Lee Smith, a frequent contributor to the Weekly Standard, Hudson Institute scholar, and a close student of Middle East politics, has been pondering the Arab world, with particular urgency, since 9/11. Resident in Cairo, Beirut, and New York, with a wide and varied acquaintance throughout the Arab diaspora, he has drawn some interesting--and in some respects encouraging--conclusions in this fascinating, complicated, eloquent study of what's wrong and right with the Arabs.
The main lesson, which American policymakers should fully comprehend, is that Arabs are not a monolith, in sectarian or ethnic terms, and that while some of the problems of the Arabs -- the legacy of colonialism, economic exploitation, Western support for repressive regimes -- have been caused by the outside world, the most destructive elements are self-generated. It is true that the historic perspective of the Arab world must be understood to be appreciated--centuries of Ottoman repression, the betrayal of Arab nationalism by the West after 1919, the creation of Israel in the wake of the Second World War, the politics of oil--but the basic fact is, as Smith demonstrates, that the Arabs are equally divided against themselves, still riven with tribal enmities, fatally divided over Islam, culturally reactionary. The sporadic violence and shifting loyalties of the Arab body politic are a product of their own pathology: Natural disunity, weak civil institutions, messianic religion. These are not insoluble problems, in Smith's view, but they run deeper in Arab societies than surface irritants such as Western policies or the Israeli-Palestinian conflict.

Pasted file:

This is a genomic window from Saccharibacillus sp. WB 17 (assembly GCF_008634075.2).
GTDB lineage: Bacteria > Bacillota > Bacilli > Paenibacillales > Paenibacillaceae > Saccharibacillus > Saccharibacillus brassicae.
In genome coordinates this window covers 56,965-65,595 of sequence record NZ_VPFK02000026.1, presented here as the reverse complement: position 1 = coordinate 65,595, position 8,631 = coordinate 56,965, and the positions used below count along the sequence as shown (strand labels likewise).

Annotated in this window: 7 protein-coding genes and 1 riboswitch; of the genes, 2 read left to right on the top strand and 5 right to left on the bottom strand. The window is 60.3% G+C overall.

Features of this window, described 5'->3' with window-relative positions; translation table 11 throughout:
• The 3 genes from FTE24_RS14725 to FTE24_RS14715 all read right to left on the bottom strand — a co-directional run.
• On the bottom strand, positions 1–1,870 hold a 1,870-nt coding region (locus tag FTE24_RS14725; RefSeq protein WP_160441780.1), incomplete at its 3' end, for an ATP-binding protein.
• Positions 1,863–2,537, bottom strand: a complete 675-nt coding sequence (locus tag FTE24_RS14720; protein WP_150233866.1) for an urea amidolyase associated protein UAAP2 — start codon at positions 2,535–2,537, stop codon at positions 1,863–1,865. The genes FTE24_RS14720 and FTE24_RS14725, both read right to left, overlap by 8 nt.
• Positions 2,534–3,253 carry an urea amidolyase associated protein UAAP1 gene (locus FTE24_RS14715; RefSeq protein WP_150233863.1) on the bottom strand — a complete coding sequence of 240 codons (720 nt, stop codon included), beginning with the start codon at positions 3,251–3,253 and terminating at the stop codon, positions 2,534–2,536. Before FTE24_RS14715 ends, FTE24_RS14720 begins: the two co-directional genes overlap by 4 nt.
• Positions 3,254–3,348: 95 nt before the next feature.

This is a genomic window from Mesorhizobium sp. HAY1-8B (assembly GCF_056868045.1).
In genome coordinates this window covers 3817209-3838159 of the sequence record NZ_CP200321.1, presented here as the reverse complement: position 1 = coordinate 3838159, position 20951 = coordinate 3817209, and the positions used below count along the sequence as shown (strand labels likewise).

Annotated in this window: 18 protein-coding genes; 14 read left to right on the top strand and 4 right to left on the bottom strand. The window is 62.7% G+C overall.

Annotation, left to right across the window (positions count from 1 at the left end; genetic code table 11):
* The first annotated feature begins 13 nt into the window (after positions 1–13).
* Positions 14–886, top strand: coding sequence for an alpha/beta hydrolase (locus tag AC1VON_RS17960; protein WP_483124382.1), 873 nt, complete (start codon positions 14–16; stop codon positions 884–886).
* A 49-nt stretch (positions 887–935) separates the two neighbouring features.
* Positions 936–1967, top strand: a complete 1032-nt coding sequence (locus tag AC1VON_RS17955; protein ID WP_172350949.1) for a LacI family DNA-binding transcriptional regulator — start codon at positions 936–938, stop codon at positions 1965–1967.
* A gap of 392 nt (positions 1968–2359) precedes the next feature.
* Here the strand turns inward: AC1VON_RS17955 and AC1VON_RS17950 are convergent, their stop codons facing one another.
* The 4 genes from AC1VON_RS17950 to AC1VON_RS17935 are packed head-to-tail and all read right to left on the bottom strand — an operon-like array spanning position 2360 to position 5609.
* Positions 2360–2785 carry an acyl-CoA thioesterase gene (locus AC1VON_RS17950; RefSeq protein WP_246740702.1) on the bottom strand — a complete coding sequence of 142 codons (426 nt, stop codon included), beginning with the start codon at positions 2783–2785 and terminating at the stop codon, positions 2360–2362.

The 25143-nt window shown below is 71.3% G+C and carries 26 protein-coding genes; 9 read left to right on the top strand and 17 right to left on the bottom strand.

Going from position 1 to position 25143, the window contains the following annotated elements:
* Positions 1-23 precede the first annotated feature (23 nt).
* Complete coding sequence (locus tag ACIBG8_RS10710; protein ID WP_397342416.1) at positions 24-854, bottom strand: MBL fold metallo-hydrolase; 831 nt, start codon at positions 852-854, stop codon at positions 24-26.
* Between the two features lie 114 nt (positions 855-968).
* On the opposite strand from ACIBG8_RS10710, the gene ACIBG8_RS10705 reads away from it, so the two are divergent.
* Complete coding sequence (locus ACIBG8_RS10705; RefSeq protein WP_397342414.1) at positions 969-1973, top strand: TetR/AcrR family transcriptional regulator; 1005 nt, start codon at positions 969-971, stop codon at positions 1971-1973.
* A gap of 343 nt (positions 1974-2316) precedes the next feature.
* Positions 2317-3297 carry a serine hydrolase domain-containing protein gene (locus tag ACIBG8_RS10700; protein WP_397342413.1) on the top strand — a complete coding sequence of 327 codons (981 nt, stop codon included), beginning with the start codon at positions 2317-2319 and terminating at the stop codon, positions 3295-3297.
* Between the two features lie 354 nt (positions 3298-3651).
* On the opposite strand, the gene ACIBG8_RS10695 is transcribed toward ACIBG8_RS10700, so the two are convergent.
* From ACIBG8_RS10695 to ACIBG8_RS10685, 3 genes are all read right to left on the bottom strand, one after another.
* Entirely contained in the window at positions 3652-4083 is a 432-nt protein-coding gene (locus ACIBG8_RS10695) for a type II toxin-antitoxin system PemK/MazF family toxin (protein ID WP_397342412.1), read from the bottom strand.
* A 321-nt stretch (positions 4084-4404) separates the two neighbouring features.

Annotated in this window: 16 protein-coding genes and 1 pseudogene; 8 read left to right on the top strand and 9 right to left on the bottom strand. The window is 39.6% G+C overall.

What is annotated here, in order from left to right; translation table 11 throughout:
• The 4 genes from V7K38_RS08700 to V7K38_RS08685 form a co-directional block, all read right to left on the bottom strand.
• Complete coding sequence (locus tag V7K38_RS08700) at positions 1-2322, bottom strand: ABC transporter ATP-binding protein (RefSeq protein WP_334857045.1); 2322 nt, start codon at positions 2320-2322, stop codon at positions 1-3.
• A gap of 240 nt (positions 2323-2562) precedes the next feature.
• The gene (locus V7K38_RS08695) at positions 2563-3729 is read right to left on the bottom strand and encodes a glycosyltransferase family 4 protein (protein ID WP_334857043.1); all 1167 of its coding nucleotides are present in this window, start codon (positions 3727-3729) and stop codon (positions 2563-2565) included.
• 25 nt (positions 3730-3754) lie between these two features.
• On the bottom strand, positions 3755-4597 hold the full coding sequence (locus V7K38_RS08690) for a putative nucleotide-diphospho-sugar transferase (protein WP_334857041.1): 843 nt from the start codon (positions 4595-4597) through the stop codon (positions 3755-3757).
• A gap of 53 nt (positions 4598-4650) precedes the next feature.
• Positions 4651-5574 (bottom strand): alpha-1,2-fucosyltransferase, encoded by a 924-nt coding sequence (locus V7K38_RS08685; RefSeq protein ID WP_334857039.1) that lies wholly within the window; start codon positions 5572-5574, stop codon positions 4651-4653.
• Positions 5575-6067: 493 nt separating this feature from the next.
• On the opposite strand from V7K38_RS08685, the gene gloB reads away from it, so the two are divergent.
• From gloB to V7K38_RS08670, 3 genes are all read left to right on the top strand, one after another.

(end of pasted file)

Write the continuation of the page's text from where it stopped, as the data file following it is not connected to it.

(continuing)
Smith's particular insight, however, is that the Arab world is not in decline but in transition: A stable structure for Arab societies is in the process of construction, not deterioration; and the future of an Arab political culture has yet to be seen. Just as the notion of Arab democracy in Iraq is destined to be very different from what is practiced in Ireland or California, the character of Arab civil society -- varied as it is likely to be across North Africa to the Gulf states -- is still being formed in the wake of centuries of Ottoman control and recent decades of conflict.
That is where, in Smith's view, the role of the United States is critical. There is no pretending that the Arab world and the American republic have much in common--except, perhaps, a desire to accommodate to changing times and thrive in harmony--but the Arabs, still in their post-colonial phase, look to demonstrable power and leadership, even coercion, for guidance. This is the "strong horse" that the Arabs have historically ridden, and in the present day, only the United States can play that role. This is a plea, in effect, for confident, assertive American leadership in the Arab Middle East, not the reticent, apologetic tone adopted by Barack Obama in Cairo.
Lee Smith makes a compelling case that the United States must understand the ancient conflicts and enmities that animate the Arabs, but must also understand that America, alone among world powers, is uniquely qualified to guide the Arab world out of its troubled past.
The Strong Horse: Power Politics, and the Clash of Arab Civilizations by Lee Smith; Doubleday, 224pp., $26